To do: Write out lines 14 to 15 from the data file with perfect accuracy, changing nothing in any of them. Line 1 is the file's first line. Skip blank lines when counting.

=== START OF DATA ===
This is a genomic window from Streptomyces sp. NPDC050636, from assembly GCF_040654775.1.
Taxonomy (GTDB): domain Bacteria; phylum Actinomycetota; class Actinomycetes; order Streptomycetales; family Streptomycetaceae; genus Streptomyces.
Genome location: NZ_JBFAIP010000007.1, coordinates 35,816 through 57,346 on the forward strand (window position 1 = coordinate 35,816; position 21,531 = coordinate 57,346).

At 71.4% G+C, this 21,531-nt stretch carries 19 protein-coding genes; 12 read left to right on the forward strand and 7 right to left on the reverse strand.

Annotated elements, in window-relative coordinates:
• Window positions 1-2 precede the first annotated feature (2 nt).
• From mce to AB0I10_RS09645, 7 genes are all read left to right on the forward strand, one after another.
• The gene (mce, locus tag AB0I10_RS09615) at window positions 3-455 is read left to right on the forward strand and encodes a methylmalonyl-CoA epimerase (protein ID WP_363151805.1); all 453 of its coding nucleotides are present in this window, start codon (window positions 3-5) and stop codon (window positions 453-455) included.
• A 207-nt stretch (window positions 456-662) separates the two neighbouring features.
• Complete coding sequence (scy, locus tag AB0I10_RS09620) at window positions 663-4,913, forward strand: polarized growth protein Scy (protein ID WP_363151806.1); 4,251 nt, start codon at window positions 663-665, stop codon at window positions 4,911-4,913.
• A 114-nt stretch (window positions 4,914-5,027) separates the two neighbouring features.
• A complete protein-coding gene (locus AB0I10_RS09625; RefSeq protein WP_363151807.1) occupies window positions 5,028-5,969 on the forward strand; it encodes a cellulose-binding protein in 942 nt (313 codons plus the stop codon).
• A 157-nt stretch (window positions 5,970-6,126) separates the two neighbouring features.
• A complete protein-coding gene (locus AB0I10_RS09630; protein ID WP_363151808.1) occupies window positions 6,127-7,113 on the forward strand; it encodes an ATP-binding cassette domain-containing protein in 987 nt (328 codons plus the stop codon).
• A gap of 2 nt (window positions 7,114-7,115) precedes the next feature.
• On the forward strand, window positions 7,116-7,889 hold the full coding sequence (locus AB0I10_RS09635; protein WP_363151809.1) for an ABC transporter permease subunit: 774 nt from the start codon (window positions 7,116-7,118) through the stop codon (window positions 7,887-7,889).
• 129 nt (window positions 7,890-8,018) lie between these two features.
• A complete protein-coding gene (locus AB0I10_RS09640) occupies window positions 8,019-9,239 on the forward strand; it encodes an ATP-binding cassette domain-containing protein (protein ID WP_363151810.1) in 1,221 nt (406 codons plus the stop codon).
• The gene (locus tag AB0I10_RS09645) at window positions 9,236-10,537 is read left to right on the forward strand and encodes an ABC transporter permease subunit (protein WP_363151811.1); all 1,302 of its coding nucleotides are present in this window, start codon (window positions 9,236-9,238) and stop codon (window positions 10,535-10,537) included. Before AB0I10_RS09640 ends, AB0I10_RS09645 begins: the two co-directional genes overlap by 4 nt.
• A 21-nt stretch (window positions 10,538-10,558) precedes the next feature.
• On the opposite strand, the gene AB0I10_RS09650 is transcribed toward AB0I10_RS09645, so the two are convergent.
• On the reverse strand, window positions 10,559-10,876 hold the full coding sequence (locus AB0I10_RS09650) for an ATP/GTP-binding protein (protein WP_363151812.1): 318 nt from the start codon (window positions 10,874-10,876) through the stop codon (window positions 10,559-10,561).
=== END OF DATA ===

• A complete protein-coding gene (locus AB0I10_RS09630; protein ID WP_363151808.1) occupies window positions 6,127-7,113 on the forward strand; it encodes an ATP-binding cassette domain-containing protein in 987 nt (328 codons plus the stop codon).
• A gap of 2 nt (window positions 7,114-7,115) precedes the next feature.